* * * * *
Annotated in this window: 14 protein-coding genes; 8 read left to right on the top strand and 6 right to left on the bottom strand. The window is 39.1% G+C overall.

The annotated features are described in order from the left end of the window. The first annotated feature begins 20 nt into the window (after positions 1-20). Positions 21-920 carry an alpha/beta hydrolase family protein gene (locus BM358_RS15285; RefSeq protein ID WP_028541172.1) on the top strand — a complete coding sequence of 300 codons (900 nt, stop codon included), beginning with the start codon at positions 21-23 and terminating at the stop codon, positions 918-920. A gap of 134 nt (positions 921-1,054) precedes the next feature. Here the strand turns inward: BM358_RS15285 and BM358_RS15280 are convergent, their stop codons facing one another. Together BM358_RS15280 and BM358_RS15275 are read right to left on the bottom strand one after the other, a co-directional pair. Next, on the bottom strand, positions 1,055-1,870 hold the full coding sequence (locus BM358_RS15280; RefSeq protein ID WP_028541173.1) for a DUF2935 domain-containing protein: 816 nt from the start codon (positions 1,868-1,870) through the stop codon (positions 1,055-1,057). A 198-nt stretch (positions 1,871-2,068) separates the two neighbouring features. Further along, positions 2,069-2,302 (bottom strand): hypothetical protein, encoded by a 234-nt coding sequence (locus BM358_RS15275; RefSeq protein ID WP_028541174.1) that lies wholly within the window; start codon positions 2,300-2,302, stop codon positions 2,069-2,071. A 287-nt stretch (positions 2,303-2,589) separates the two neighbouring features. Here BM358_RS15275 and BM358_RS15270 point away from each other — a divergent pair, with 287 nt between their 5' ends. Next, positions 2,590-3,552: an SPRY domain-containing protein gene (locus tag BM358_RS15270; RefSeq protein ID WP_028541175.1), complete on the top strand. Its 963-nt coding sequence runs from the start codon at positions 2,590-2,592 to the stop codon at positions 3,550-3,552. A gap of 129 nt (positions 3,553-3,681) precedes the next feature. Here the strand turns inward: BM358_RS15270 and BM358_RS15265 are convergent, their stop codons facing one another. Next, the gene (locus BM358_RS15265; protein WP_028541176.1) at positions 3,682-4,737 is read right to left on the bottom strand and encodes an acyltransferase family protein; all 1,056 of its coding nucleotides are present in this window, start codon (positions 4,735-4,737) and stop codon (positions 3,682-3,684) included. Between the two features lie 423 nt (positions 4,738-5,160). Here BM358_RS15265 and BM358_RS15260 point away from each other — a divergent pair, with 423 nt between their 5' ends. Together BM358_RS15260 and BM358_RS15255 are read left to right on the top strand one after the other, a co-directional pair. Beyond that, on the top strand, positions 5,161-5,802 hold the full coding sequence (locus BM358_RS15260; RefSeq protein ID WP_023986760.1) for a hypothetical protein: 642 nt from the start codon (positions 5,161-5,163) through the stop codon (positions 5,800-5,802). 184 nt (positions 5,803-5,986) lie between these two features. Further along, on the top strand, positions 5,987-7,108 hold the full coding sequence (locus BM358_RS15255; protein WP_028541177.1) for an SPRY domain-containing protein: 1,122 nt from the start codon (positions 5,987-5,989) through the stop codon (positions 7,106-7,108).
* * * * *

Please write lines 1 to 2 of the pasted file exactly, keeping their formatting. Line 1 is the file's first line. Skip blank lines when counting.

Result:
Annotated in this window: 14 protein-coding genes; 8 read left to right on the top strand and 6 right to left on the bottom strand. The window is 39.1% G+C overall.

The annotated features are described in order from the left end of the window. The first annotated feature begins 20 nt into the window (after positions 1-20). Positions 21-920 carry an alpha/beta hydrolase family protein gene (locus BM358_RS15285; RefSeq protein ID WP_028541172.1) on the top strand — a complete coding sequence of 300 codons (900 nt, stop codon included), beginning with the start codon at positions 21-23 and terminating at the stop codon, positions 918-920. A gap of 134 nt (positions 921-1,054) precedes the next feature. Here the strand turns inward: BM358_RS15285 and BM358_RS15280 are convergent, their stop codons facing one another. Together BM358_RS15280 and BM358_RS15275 are read right to left on the bottom strand one after the other, a co-directional pair. Next, on the bottom strand, positions 1,055-1,870 hold the full coding sequence (locus BM358_RS15280; RefSeq protein ID WP_028541173.1) for a DUF2935 domain-containing protein: 816 nt from the start codon (positions 1,868-1,870) through the stop codon (positions 1,055-1,057). A 198-nt stretch (positions 1,871-2,068) separates the two neighbouring features. Further along, positions 2,069-2,302 (bottom strand): hypothetical protein, encoded by a 234-nt coding sequence (locus BM358_RS15275; RefSeq protein ID WP_028541174.1) that lies wholly within the window; start codon positions 2,300-2,302, stop codon positions 2,069-2,071. A 287-nt stretch (positions 2,303-2,589) separates the two neighbouring features. Here BM358_RS15275 and BM358_RS15270 point away from each other — a divergent pair, with 287 nt between their 5' ends. Next, positions 2,590-3,552: an SPRY domain-containing protein gene (locus tag BM358_RS15270; RefSeq protein ID WP_028541175.1), complete on the top strand. Its 963-nt coding sequence runs from the start codon at positions 2,590-2,592 to the stop codon at positions 3,550-3,552. A gap of 129 nt (positions 3,553-3,681) precedes the next feature. Here the strand turns inward: BM358_RS15270 and BM358_RS15265 are convergent, their stop codons facing one another. Next, the gene (locus BM358_RS15265; protein WP_028541176.1) at positions 3,682-4,737 is read right to left on the bottom strand and encodes an acyltransferase family protein; all 1,056 of its coding nucleotides are present in this window, start codon (positions 4,735-4,737) and stop codon (positions 3,682-3,684) included. Between the two features lie 423 nt (positions 4,738-5,160). Here BM358_RS15265 and BM358_RS15260 point away from each other — a divergent pair, with 423 nt between their 5' ends. Together BM358_RS15260 and BM358_RS15255 are read left to right on the top strand one after the other, a co-directional pair. Beyond that, on the top strand, positions 5,161-5,802 hold the full coding sequence (locus BM358_RS15260; RefSeq protein ID WP_023986760.1) for a hypothetical protein: 642 nt from the start codon (positions 5,161-5,163) through the stop codon (positions 5,800-5,802). 184 nt (positions 5,803-5,986) lie between these two features. Further along, on the top strand, positions 5,987-7,108 hold the full coding sequence (locus BM358_RS15255; protein WP_028541177.1) for an SPRY domain-containing protein: 1,122 nt from the start codon (positions 5,987-5,989) through the stop codon (positions 7,106-7,108).